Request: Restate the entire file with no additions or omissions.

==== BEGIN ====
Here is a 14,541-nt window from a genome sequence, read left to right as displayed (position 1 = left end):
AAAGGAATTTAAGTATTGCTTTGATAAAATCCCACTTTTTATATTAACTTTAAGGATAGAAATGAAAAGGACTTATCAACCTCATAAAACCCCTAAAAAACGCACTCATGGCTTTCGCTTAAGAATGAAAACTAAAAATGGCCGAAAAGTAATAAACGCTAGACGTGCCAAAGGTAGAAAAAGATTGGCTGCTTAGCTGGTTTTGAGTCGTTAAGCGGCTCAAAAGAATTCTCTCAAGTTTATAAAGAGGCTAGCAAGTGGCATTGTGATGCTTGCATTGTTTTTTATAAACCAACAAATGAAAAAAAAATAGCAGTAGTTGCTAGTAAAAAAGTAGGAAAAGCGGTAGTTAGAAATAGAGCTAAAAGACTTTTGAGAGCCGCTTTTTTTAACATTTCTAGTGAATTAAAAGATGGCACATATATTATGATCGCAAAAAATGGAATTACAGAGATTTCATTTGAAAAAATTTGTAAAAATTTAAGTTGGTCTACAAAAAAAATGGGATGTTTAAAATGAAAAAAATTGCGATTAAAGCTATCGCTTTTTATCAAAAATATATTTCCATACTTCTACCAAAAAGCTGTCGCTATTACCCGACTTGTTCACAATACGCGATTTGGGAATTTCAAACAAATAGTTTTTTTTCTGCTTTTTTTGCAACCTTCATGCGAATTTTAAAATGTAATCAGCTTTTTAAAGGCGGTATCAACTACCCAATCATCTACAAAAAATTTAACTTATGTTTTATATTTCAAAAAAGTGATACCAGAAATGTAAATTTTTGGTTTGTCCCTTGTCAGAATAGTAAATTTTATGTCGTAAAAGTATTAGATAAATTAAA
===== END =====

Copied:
Here is a 14,541-nt window from a genome sequence, read left to right as displayed (position 1 = left end):
AAAGGAATTTAAGTATTGCTTTGATAAAATCCCACTTTTTATATTAACTTTAAGGATAGAAATGAAAAGGACTTATCAACCTCATAAAACCCCTAAAAAACGCACTCATGGCTTTCGCTTAAGAATGAAAACTAAAAATGGCCGAAAAGTAATAAACGCTAGACGTGCCAAAGGTAGAAAAAGATTGGCTGCTTAGCTGGTTTTGAGTCGTTAAGCGGCTCAAAAGAATTCTCTCAAGTTTATAAAGAGGCTAGCAAGTGGCATTGTGATGCTTGCATTGTTTTTTATAAACCAACAAATGAAAAAAAAATAGCAGTAGTTGCTAGTAAAAAAGTAGGAAAAGCGGTAGTTAGAAATAGAGCTAAAAGACTTTTGAGAGCCGCTTTTTTTAACATTTCTAGTGAATTAAAAGATGGCACATATATTATGATCGCAAAAAATGGAATTACAGAGATTTCATTTGAAAAAATTTGTAAAAATTTAAGTTGGTCTACAAAAAAAATGGGATGTTTAAAATGAAAAAAATTGCGATTAAAGCTATCGCTTTTTATCAAAAATATATTTCCATACTTCTACCAAAAAGCTGTCGCTATTACCCGACTTGTTCACAATACGCGATTTGGGAATTTCAAACAAATAGTTTTTTTTCTGCTTTTTTTGCAACCTTCATGCGAATTTTAAAATGTAATCAGCTTTTTAAAGGCGGTATCAACTACCCAATCATCTACAAAAAATTTAACTTATGTTTTATATTTCAAAAAAGTGATACCAGAAATGTAAATTTTTGGTTTGTCCCTTGTCAGAATAGTAAATTTTATGTCGTAAAAGTATTAGATAAATTAAA